A Tale of Two Celticities

Sacred Springs, Legendary Landscape, and Celtic Revival in Bath

Authors

  • Marion Bowman Open University, UK

DOI:

https://doi.org/10.1558/arsr.v20i1.93

Keywords:

religion, Australia, Pacific, academic study

Abstract

This article examines examples of Celtic revival in the context of contemporary spirituality in the city of Bath, in the south west of England.

Two case studies are featured, one involving the hot springs of Bath and the other Bath’s alleged ‘Druidic’ heritage. In both cases, there have been revivals which look to a Celtic past as a model for the present, and a vision for the future. However, a variety of markers and measures of Celticity emerge in the study, indicating that that there is an ongoing negotiation over the meaning and conception of what it means to be Celtic.

It is clear that contemporary Celtic spirituality provides a flexible vehicle through which the past can be explored, reassessed and to some extent re-established, and the present can be imbued with significance and sacrality. As examples of vernacular religion, the case studies also indicate that Bath itself is considered a major force in determining the nature of religiosity to emerge there.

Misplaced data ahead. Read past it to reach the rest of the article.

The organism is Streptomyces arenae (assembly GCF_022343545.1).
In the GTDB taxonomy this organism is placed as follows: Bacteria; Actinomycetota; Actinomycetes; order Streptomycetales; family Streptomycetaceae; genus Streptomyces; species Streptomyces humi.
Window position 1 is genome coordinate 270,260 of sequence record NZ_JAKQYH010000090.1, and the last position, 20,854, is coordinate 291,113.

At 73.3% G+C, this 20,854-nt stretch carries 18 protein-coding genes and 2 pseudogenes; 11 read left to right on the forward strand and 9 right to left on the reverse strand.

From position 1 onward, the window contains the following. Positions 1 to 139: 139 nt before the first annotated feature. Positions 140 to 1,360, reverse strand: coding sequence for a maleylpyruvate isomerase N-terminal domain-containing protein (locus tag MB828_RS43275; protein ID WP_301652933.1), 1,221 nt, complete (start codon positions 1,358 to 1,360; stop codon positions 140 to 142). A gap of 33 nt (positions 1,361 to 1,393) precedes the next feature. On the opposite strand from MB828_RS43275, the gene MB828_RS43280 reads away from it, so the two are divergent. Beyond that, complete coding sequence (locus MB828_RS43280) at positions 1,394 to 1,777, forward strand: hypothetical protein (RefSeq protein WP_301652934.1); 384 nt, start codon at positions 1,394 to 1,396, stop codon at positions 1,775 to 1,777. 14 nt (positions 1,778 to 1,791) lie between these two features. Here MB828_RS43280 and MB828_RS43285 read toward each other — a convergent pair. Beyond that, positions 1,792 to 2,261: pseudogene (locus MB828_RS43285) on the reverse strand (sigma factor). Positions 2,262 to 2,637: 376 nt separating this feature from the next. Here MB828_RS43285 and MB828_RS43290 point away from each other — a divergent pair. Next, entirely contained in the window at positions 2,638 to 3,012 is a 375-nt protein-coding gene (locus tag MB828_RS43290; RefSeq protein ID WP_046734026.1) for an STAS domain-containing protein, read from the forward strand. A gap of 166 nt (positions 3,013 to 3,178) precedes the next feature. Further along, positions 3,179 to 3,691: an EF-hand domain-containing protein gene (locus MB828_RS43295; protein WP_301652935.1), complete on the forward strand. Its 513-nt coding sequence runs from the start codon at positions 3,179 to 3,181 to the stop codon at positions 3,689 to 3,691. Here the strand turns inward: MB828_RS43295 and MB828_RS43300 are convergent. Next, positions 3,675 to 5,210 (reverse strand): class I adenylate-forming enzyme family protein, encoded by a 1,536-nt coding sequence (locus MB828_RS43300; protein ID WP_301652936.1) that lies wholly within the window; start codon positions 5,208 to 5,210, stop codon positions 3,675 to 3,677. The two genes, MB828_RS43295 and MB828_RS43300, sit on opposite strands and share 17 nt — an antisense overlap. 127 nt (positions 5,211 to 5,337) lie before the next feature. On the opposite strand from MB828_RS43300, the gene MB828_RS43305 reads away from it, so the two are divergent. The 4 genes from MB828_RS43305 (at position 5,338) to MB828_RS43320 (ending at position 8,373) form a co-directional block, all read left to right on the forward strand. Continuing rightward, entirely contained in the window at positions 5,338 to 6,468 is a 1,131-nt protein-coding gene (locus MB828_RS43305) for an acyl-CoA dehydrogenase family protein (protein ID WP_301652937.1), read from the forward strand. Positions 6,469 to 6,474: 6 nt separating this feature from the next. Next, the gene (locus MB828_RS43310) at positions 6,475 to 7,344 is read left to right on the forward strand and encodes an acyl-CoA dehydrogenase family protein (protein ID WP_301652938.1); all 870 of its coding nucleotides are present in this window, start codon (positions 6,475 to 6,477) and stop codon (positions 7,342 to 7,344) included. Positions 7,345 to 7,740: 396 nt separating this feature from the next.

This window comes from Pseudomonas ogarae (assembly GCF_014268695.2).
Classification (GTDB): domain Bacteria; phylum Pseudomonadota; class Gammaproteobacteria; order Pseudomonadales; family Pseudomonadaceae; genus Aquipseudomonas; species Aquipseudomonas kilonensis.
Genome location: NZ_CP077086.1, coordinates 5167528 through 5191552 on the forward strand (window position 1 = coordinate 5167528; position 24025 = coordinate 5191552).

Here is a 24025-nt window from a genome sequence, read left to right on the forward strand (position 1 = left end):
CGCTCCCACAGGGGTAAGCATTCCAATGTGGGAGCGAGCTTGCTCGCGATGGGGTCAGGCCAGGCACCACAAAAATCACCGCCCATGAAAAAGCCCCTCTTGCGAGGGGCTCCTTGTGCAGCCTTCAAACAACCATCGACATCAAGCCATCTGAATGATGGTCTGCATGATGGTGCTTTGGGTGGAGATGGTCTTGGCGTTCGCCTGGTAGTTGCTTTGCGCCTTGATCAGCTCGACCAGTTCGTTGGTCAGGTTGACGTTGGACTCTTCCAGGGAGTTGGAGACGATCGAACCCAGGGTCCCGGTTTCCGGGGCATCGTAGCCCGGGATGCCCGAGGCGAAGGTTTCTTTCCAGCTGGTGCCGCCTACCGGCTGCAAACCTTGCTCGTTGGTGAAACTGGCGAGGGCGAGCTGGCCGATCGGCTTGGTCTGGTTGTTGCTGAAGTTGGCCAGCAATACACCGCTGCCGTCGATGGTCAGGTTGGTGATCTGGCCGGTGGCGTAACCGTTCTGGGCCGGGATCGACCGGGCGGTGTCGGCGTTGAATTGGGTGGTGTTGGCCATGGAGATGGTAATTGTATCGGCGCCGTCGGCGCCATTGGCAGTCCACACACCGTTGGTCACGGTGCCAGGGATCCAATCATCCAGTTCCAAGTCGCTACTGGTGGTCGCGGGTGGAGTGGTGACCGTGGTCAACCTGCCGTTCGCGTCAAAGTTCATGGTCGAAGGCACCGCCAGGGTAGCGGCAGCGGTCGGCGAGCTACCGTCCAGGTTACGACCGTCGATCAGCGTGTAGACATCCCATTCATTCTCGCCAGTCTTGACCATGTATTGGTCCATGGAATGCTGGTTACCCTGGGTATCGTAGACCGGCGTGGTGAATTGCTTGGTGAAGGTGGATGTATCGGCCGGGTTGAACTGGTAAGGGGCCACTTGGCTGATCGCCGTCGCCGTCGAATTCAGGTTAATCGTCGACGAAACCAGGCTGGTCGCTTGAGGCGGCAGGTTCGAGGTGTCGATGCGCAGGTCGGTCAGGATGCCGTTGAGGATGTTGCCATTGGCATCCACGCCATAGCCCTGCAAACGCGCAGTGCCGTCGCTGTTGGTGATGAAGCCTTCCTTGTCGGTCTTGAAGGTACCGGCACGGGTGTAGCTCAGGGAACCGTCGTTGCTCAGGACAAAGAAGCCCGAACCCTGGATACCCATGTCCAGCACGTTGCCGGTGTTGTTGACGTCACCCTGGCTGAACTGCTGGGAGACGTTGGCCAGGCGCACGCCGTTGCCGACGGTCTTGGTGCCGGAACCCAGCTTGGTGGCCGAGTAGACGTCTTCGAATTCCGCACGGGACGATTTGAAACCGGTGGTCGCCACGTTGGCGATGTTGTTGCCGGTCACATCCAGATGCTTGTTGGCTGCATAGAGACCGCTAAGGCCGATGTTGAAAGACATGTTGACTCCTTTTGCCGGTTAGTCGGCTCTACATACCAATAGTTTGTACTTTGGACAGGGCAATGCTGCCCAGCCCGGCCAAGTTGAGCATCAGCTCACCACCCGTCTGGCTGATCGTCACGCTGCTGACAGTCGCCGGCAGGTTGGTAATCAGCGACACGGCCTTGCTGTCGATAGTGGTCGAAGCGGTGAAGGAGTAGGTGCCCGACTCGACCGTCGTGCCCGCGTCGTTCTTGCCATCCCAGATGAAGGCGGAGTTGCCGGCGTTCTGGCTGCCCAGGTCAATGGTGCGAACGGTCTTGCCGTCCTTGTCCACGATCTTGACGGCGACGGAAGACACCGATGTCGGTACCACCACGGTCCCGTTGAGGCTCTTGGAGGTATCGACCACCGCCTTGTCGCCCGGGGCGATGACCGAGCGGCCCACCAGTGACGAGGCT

Author Biography

Marion Bowman, Open University, UK

Marion Bowman is Senior Lecturer in Religious Studies at The Open University, President of the British Association for the Study of Religions, and Vice President of The Folklore Society. Her main research interests are contemporary Celtic spirituality, vernacular religion, and a long-term study of Glastonbury; she has published extensively on all these topics.

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Published

2007-04-01

How to Cite

Bowman, M. (2007). A Tale of Two Celticities: Sacred Springs, Legendary Landscape, and Celtic Revival in Bath. Journal for the Academic Study of Religion, 20(1), 93–115. https://doi.org/10.1558/arsr.v20i1.93